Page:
Grant is interested in a Virtual Reality desktop experience. Microsoft was looking to push that idea with their Hololens for VR, but Leo believes they are backing off on that idea as people believe there's still a ways to go with VR. Having to wear VR goggles for so long can potentially make you sick and that you can't see the world around you. Augmented Reality, or Mixed Reality as Microsoft is calling it, is a possible fix around Microsoft is pushing since it overlays information onto your display while enabling you to still see the world around you.
This week, at Oculus annual VR conference, Oculus announced a new virtual social network called Facebook Horizon, where you can join friends in a virtual room and hang out. It's like the infancy of Ready Player One. Leo says it makes sense now the way Facebook would spend $3.2 Billion for Oculus, now. They see the future. Here's what it will look like:
The Virtuali-Tee offers a guided tour inside your body! It's easy. Put the Virtuali-Tee shirt on, open the app and point your device’s camera at the Virtuali-Tee. The app scans the Virtuali-Tee and you'll see an image of the internal body system. Then you can – and kids will love this part – virtually dissect the organs in gross detail! Tap anywhere on the screen to peel back the layers of the body and interact with the different systems and organs by clicking on the hotspots.
Ted has an article about virtual reality, where Cedar Sinai hospital is using VR to treat chronic pain. Is that legit? The software costs about $2,000, so he's not sure he wants to buy into it. Leo says that there is an article from the National Institutes of Health about the work being done studying how to use VR to treat pain. . Here's another from journals.plos.org.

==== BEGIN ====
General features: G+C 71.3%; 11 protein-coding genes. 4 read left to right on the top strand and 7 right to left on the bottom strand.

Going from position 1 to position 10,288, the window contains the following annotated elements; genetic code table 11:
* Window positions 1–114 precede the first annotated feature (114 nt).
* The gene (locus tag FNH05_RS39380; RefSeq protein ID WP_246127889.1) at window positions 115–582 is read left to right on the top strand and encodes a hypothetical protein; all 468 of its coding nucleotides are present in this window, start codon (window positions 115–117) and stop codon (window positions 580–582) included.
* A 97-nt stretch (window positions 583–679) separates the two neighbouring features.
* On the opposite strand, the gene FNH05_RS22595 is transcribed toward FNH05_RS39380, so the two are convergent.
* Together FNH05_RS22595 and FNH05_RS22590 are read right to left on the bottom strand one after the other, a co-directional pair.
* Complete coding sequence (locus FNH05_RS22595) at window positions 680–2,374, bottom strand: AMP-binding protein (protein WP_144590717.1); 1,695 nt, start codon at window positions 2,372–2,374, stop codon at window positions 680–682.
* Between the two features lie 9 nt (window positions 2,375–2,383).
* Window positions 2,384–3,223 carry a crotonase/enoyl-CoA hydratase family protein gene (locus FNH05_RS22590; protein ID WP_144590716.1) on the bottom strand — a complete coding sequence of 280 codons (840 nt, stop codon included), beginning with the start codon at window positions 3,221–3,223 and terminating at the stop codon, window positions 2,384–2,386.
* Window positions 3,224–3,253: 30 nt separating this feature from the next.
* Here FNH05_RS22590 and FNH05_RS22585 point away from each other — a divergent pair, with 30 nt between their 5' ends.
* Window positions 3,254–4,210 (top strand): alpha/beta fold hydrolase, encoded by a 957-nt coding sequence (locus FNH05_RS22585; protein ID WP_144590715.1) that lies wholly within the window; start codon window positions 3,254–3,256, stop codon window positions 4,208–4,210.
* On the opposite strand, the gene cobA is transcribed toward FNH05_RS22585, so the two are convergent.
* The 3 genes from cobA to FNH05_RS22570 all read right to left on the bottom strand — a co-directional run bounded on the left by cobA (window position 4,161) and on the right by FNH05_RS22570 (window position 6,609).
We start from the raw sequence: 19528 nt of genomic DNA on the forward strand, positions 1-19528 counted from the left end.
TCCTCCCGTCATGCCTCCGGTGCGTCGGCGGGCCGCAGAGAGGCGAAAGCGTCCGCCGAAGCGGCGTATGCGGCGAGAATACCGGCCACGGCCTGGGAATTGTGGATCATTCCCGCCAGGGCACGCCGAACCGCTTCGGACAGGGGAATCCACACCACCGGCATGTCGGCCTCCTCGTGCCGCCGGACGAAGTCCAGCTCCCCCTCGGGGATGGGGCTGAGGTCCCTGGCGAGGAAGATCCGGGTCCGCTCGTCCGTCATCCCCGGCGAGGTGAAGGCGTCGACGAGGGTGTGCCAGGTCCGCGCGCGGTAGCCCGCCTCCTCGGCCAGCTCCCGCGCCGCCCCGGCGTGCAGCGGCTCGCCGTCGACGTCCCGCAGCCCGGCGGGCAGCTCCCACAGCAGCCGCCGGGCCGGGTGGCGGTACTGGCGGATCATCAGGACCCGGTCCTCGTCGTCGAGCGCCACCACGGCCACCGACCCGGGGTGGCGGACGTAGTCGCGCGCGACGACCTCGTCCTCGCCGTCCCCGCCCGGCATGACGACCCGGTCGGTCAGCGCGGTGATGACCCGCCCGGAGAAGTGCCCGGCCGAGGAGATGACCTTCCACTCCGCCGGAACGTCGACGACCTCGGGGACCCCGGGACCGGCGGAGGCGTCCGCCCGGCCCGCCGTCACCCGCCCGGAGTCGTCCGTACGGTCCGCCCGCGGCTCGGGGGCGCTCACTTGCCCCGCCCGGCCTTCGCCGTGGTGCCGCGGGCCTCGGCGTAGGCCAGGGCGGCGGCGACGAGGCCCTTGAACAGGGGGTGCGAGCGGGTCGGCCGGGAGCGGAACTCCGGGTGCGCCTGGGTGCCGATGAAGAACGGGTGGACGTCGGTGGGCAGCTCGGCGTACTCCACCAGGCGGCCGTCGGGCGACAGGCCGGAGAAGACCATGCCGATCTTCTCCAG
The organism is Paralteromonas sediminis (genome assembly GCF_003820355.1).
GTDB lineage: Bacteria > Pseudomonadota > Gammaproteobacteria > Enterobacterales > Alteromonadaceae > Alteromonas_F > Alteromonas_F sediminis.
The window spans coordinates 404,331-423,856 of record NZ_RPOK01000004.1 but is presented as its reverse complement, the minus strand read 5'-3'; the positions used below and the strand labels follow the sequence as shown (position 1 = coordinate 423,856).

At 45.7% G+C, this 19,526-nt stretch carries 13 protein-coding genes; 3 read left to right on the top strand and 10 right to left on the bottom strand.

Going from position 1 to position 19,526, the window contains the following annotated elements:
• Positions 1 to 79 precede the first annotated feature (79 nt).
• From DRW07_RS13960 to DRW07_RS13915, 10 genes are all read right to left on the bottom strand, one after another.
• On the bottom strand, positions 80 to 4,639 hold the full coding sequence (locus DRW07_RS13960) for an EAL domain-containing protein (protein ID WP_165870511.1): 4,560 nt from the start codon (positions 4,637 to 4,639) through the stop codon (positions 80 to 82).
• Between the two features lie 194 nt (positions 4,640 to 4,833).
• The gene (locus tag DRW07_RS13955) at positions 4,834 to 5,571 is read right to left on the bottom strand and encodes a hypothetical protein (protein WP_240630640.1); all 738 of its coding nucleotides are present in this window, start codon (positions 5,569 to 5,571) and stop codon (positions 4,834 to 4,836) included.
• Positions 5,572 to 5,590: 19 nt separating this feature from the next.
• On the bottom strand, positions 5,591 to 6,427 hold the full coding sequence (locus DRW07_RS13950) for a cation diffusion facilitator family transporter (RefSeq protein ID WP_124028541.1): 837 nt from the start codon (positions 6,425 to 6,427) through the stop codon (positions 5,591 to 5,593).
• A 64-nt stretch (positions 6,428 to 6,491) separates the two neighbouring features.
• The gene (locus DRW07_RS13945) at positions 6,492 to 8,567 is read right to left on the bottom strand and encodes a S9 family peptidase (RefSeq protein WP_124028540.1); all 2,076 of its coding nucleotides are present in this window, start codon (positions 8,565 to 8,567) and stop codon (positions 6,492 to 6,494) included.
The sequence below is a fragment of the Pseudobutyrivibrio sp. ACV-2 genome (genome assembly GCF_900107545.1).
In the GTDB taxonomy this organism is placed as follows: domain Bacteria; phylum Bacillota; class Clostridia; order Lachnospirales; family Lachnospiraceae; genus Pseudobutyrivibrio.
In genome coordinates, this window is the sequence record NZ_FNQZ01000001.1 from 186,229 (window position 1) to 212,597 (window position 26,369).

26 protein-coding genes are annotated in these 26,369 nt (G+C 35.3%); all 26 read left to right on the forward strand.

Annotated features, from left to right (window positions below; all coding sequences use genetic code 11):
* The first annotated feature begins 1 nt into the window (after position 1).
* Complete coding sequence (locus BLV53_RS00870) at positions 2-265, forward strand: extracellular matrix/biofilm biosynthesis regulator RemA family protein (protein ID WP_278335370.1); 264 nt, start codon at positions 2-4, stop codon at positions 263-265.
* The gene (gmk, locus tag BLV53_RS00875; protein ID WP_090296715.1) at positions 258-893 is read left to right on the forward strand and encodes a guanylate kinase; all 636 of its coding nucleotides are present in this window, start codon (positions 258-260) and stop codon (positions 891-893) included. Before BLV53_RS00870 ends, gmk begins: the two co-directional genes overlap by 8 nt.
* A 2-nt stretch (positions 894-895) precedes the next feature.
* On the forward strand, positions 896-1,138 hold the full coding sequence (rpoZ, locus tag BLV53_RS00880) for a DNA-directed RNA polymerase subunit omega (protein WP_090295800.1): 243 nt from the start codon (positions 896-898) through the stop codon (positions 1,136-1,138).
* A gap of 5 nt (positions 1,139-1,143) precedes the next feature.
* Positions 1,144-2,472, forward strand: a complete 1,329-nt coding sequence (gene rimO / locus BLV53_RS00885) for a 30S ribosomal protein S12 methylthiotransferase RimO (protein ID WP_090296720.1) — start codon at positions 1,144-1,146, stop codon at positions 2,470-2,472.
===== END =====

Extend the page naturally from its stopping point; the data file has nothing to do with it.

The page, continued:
Leo had a chance to try out the "Creator's edition" of the new Magic Leap Virtual Reality Headset. Magic Leap has raised $1.4 Billion to create this VR headset. Leo says that selling a developer's edition is the new Beta. People buy them, and then shake out the bugs. Leo says that while VR is initially a wow experience, over time, you start to get sick to your stomach. And while Magic Leap was interesting, Leo says we are still in the infant days of virtual and augmented reality.
Magic Leap has jumped into the VR headset game with a strange looking goggle like headset that makes you look like an alien when wearing them. It's called Magic Leap One, and it's a developer edition, so most people won't get it in this form. As the field continues to mature and more companies offer headsets, though, the price will go down.
Dale says that DirecTV has an insurance protection program that will protect your TV in case it dies. They will either fix or replace it. It costs $7.99 a month. Leo says that insurance is a very good business.
Shawn is an architect, and he has invested in some 3D technology that allows him to do walkthroughs and 360-degree video. The background format he uses is called a Skybox. He wants to be able to go out to a client's land and put together his own background so he can give the clients an idea of what it will be like as a finished product. Leo says that the Skybox file format is particular to Enscape, but he says it's also easy to convert to another format. He should look for a way to convert Skybox to a YouTube video or Facebook.
There's talk that Apple has bought a MicroLED display company called MicroView. Some think that indicates they're going to make a TV, but MicroView tends to mean that they are going to bring those screens to mobile phones or even the Apple Watch. The Apple Watch displays 320 dpi, but Scott has heard of breakthroughs to 1600 dpi. If you get to the point that you can't see the dot, then it becomes pointless to get any sharper. Leo says that the reason to get DPI that high is for Virtual Reality, and that really may be what Apple is up to.